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    Peroxisome is a compartment that is found in most eukaryotic organisms' cells. It has several crucial roles, such as fatty acid beta (β) oxidation and hydrogen peroxide (H2O2) detoxification. It contains many essential enzymes, including oxidase and catalase, and has several metabolic and non-metabolic pathways, depending on the environment and the organisms within its cells. This study investigates the role of peroxisomes in two organisms, S. pombe and D. discoideum. Although S. pombe is a well-studied yeast, there is only one study of this yeast that has focused on peroxisomes. This study offers a few crucial observations, including that S. pombe contains peroxisomes, that GFP containing a well-characterized PTS1 (SKL) is efficiently imported, and that peroxisome numbers increase in cells grown on a fatty acid as the sole carbon source, suggesting a role for peroxisomes in fatty acid degradation. The starting point in my research was initially a bioinformatics screen. This screening recognized the enzymes imported into peroxisomes based on the presence of a potential peroxisomal targeting signal. A few proteins were found. However, the low number of proteins with a classical PTS might be the result of different targeting signals that are not recognized by our bioinformatics parameters. Indeed, in other organisms, there are proteins without PTS1 that still use Pex5 for import. The first example is S. cerevisiae Acyl-CoA oxidase. In a global yeast two-hybrid screen, S. pombe Pex5 was found to bind S. pombe Str3 and Lys3. Consequently, we think that there is conserved targeting of a peroxisomal protein lacking a PTS1 and PTS2 imported into the peroxisome by Pex5. One of these is the Str3 case. Interestingly, proteins involved in peroxisomal fatty acid β -oxidation are absent from the S. pombe genome, casting doubt on the conclusions from the previous study and explaining the low number of potential peroxisomal enzymes. In D. discoideum, this study investigates the dynamic regulation of peroxisome numbers in response to growth conditions and identifies peroxisomal import and contents through a proximity labeling approach (BioID). Overall, this study sheds light on the roles and regulation of peroxisomes in these two organisms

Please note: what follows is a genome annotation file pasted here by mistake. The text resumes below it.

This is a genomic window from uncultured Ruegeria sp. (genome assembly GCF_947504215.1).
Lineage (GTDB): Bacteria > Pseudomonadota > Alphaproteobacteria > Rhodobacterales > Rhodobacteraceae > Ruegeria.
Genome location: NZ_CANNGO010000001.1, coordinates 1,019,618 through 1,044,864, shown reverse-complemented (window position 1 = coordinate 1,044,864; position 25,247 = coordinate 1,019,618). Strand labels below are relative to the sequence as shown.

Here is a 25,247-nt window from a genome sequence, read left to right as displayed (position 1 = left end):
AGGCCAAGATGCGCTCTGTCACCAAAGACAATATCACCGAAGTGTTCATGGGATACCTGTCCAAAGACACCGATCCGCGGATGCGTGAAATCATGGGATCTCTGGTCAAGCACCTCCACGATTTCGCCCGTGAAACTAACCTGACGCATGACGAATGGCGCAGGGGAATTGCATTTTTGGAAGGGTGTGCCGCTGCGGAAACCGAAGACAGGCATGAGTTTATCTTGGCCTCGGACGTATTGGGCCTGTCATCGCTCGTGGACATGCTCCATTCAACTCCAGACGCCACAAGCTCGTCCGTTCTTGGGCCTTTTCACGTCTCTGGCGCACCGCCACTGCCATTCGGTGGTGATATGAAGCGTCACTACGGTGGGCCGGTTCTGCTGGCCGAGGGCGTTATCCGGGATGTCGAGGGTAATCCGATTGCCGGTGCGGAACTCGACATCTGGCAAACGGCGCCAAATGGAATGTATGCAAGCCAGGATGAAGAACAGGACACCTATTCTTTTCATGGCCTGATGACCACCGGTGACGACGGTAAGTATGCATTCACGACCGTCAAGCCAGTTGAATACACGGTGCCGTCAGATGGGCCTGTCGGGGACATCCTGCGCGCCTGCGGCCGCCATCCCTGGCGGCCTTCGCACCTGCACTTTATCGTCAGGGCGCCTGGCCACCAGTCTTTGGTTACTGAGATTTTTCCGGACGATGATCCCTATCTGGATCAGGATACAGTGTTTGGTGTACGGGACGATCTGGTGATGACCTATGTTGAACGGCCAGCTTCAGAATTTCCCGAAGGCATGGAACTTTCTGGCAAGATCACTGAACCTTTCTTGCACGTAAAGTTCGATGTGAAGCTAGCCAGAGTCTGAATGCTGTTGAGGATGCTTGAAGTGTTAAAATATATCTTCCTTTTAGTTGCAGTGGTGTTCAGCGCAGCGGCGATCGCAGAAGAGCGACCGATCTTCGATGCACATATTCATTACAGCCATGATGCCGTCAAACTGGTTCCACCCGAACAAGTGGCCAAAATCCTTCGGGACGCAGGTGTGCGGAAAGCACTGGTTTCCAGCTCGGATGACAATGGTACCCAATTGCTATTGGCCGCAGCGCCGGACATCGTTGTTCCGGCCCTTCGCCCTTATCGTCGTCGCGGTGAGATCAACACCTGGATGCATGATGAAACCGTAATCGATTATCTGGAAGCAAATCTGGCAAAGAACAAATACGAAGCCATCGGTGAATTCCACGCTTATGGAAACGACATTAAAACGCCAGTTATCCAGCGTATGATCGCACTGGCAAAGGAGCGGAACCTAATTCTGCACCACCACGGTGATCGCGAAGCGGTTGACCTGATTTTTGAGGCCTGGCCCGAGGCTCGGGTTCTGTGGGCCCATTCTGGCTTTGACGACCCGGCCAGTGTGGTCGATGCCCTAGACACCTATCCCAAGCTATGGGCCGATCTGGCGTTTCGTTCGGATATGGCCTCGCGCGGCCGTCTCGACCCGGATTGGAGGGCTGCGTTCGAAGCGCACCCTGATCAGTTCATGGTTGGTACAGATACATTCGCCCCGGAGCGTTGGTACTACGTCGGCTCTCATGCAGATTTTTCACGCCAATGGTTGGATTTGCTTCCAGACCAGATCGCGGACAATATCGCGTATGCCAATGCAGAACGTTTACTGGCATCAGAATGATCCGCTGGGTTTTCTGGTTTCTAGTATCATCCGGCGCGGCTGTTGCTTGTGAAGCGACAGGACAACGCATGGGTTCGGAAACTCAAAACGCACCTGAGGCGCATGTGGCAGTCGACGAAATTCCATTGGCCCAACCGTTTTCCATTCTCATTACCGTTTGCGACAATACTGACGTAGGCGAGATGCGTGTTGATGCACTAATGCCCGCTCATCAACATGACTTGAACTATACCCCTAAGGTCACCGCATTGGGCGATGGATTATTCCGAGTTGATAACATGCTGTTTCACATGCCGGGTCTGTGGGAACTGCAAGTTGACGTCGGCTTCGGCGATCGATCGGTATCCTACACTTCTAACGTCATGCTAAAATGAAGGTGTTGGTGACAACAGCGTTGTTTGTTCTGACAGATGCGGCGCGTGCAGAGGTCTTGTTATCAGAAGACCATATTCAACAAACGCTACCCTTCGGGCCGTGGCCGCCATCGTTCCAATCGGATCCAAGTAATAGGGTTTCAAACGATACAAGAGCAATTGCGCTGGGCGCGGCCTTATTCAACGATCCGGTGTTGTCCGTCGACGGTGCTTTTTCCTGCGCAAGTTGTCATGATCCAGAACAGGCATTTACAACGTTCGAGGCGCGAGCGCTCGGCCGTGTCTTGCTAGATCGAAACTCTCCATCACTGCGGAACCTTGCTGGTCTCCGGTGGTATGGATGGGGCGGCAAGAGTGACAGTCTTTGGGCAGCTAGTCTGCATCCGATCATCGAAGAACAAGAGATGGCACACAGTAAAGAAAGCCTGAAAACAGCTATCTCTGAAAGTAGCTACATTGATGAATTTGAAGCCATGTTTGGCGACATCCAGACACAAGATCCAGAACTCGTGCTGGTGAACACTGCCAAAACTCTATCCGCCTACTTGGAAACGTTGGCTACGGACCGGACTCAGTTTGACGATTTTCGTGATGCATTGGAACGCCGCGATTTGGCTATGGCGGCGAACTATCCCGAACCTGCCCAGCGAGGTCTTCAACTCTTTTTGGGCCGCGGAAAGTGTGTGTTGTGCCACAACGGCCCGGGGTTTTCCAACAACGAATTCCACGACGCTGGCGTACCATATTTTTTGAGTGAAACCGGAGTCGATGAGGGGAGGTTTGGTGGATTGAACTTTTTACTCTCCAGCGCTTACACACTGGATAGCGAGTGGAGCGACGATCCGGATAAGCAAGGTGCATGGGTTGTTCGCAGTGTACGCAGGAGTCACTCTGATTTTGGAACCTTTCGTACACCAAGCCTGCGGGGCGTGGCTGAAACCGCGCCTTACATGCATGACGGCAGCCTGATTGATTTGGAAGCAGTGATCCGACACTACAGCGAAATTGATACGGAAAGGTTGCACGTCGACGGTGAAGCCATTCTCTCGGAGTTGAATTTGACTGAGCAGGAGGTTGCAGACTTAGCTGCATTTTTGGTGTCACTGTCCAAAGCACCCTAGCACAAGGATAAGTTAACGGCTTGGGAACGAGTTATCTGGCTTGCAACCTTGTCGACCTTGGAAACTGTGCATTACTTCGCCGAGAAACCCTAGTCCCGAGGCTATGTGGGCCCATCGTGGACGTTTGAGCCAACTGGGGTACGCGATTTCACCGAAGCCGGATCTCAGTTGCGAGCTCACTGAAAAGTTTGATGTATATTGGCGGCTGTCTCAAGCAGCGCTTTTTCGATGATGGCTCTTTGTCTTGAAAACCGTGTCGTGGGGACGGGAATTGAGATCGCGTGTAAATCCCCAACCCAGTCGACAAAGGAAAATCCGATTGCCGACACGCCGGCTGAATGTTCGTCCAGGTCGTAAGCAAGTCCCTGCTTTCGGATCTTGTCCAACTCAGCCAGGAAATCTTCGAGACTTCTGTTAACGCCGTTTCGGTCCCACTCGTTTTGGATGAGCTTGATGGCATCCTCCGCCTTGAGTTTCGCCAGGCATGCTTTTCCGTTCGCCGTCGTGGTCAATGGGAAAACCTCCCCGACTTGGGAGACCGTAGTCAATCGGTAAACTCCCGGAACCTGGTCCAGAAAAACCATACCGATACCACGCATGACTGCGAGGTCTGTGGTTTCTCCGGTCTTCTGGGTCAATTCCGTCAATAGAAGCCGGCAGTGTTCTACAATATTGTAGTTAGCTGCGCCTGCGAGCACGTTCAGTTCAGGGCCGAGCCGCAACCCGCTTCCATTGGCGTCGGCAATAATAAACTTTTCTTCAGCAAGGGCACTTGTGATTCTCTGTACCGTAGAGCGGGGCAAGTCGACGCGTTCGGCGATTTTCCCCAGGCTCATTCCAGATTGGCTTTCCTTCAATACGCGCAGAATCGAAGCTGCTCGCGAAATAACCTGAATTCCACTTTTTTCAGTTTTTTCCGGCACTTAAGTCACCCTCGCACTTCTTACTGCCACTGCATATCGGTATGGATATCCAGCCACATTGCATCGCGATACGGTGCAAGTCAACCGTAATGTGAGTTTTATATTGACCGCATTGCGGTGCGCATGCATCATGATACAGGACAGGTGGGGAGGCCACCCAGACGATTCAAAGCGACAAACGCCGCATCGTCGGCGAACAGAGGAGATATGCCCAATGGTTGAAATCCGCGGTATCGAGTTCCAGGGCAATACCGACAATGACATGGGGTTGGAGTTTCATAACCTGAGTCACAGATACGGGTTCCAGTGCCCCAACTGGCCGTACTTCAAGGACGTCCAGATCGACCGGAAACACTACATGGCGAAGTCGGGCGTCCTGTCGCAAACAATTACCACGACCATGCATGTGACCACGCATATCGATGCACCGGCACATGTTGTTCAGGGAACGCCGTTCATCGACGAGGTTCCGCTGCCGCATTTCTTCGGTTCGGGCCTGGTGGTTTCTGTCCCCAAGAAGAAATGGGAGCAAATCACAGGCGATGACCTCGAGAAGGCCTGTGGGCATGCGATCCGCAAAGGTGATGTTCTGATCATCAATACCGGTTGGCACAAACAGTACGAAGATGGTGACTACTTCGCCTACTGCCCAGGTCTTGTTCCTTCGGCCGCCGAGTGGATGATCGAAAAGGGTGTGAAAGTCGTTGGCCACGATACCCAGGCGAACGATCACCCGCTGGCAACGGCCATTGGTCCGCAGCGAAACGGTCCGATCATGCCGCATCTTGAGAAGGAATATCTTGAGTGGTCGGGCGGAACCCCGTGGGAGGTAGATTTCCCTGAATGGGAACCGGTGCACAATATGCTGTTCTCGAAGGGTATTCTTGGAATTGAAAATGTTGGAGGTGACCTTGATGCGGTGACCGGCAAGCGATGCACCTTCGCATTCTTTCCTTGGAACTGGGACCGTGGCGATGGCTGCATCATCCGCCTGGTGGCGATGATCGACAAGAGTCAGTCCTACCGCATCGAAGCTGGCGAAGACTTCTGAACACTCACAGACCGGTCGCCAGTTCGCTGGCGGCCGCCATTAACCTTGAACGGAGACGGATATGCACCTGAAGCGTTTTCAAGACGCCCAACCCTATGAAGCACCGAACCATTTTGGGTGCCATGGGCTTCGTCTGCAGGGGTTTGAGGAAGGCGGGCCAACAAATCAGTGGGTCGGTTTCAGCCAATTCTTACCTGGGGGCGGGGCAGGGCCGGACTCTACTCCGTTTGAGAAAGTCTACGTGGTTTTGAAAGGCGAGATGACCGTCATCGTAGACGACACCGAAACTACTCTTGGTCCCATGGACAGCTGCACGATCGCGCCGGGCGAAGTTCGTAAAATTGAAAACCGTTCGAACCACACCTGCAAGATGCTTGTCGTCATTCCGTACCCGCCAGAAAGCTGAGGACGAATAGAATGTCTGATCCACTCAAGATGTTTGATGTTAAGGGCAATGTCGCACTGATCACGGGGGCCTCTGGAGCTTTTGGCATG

Emerging Evidence for Association of Transsulfuration Pathway with Hypoxia Responses

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    When people ascend to a high altitude (HA), the body’s oxygen (O2) sensing mechanisms can sense perturbation in partial pressure and trigger adaptive responses. Rapid ascending to HA without ample time for acclimatization culminates in high-altitude illnesses, which can derail the body functioning of lowlanders moving to HA. High-altitude native populations have undergone positive natural selection to efficiently overcome the challenges of chronic hypobaric hypoxia (HH) and thus offer a unique model to understand physiological and genetic adaptations at high altitudes. In addition, evolutionary shreds of evidence propose that sulfur belonging to the same periodic table family can mimic oxygen to bypass its metabolic oxygen demand and modulate energy production.Intriguingly, our group has identified a strong association between diminished hydrogen sulfide (H2S)levels and HH-induced pathological responses. We have recently presented experimental evidence of cysteine deficit, which functionally regulates both lowered levels of endogenous H2S and HH-induced neuropathological responses. In this review, we sought to understand the role of H2S and the transsulfuration pathway at HA

    Flux regulation through glycolysis and respiration is balanced by inositol pyrophosphates in yeast